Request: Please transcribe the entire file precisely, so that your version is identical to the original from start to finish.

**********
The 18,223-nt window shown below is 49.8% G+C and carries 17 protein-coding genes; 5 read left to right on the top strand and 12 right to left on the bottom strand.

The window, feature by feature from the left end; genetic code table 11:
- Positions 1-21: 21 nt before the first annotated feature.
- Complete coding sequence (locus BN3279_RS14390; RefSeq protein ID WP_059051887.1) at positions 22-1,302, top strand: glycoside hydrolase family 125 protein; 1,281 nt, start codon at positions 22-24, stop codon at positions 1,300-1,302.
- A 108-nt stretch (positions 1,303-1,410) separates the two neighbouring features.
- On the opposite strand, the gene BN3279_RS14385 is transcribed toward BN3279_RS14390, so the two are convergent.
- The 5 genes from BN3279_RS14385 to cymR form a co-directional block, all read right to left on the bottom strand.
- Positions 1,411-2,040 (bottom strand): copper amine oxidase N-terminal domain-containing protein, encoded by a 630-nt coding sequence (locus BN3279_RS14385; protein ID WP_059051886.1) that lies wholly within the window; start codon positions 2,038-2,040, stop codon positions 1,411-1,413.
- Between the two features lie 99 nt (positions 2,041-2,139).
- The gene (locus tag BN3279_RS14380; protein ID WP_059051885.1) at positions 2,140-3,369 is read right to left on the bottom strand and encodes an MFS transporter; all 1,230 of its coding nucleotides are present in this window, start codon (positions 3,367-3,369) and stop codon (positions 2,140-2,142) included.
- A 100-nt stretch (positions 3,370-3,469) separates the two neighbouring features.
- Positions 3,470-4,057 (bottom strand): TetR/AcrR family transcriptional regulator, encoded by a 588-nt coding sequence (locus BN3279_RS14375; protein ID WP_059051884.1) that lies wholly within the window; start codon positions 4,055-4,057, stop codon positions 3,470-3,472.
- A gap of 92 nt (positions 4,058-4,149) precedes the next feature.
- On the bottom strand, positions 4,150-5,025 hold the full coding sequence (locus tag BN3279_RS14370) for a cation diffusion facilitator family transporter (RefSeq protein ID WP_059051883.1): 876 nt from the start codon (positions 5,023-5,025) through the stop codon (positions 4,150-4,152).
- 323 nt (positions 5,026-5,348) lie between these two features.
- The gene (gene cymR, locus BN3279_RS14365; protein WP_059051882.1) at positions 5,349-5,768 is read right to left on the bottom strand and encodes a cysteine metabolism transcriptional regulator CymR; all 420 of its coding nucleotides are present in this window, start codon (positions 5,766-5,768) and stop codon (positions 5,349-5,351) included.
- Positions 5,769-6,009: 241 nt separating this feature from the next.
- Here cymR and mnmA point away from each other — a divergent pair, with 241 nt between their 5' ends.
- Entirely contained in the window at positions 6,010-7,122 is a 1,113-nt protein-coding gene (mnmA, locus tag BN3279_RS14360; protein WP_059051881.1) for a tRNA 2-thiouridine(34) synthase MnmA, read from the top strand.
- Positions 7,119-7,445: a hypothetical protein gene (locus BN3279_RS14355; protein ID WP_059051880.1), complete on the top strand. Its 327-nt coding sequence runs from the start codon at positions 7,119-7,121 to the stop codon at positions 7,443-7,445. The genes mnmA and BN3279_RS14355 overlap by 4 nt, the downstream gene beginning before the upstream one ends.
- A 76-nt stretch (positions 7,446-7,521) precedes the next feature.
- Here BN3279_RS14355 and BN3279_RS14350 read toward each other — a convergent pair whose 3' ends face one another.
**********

The 18,223-nt window shown below is 49.8% G+C and carries 17 protein-coding genes; 5 read left to right on the top strand and 12 right to left on the bottom strand.

The window, feature by feature from the left end; genetic code table 11:
- Positions 1-21: 21 nt before the first annotated feature.
- Complete coding sequence (locus BN3279_RS14390; RefSeq protein ID WP_059051887.1) at positions 22-1,302, top strand: glycoside hydrolase family 125 protein; 1,281 nt, start codon at positions 22-24, stop codon at positions 1,300-1,302.
- A 108-nt stretch (positions 1,303-1,410) separates the two neighbouring features.
- On the opposite strand, the gene BN3279_RS14385 is transcribed toward BN3279_RS14390, so the two are convergent.
- The 5 genes from BN3279_RS14385 to cymR form a co-directional block, all read right to left on the bottom strand.
- Positions 1,411-2,040 (bottom strand): copper amine oxidase N-terminal domain-containing protein, encoded by a 630-nt coding sequence (locus BN3279_RS14385; protein ID WP_059051886.1) that lies wholly within the window; start codon positions 2,038-2,040, stop codon positions 1,411-1,413.
- Between the two features lie 99 nt (positions 2,041-2,139).
- The gene (locus tag BN3279_RS14380; protein ID WP_059051885.1) at positions 2,140-3,369 is read right to left on the bottom strand and encodes an MFS transporter; all 1,230 of its coding nucleotides are present in this window, start codon (positions 3,367-3,369) and stop codon (positions 2,140-2,142) included.
- A 100-nt stretch (positions 3,370-3,469) separates the two neighbouring features.
- Positions 3,470-4,057 (bottom strand): TetR/AcrR family transcriptional regulator, encoded by a 588-nt coding sequence (locus BN3279_RS14375; protein ID WP_059051884.1) that lies wholly within the window; start codon positions 4,055-4,057, stop codon positions 3,470-3,472.
- A gap of 92 nt (positions 4,058-4,149) precedes the next feature.
- On the bottom strand, positions 4,150-5,025 hold the full coding sequence (locus tag BN3279_RS14370) for a cation diffusion facilitator family transporter (RefSeq protein ID WP_059051883.1): 876 nt from the start codon (positions 5,023-5,025) through the stop codon (positions 4,150-4,152).
- 323 nt (positions 5,026-5,348) lie between these two features.
- The gene (gene cymR, locus BN3279_RS14365; protein WP_059051882.1) at positions 5,349-5,768 is read right to left on the bottom strand and encodes a cysteine metabolism transcriptional regulator CymR; all 420 of its coding nucleotides are present in this window, start codon (positions 5,766-5,768) and stop codon (positions 5,349-5,351) included.
- Positions 5,769-6,009: 241 nt separating this feature from the next.
- Here cymR and mnmA point away from each other — a divergent pair, with 241 nt between their 5' ends.
- Entirely contained in the window at positions 6,010-7,122 is a 1,113-nt protein-coding gene (mnmA, locus tag BN3279_RS14360; protein WP_059051881.1) for a tRNA 2-thiouridine(34) synthase MnmA, read from the top strand.
- Positions 7,119-7,445: a hypothetical protein gene (locus BN3279_RS14355; protein ID WP_059051880.1), complete on the top strand. Its 327-nt coding sequence runs from the start codon at positions 7,119-7,121 to the stop codon at positions 7,443-7,445. The genes mnmA and BN3279_RS14355 overlap by 4 nt, the downstream gene beginning before the upstream one ends.
- A 76-nt stretch (positions 7,446-7,521) precedes the next feature.
- Here BN3279_RS14355 and BN3279_RS14350 read toward each other — a convergent pair whose 3' ends face one another.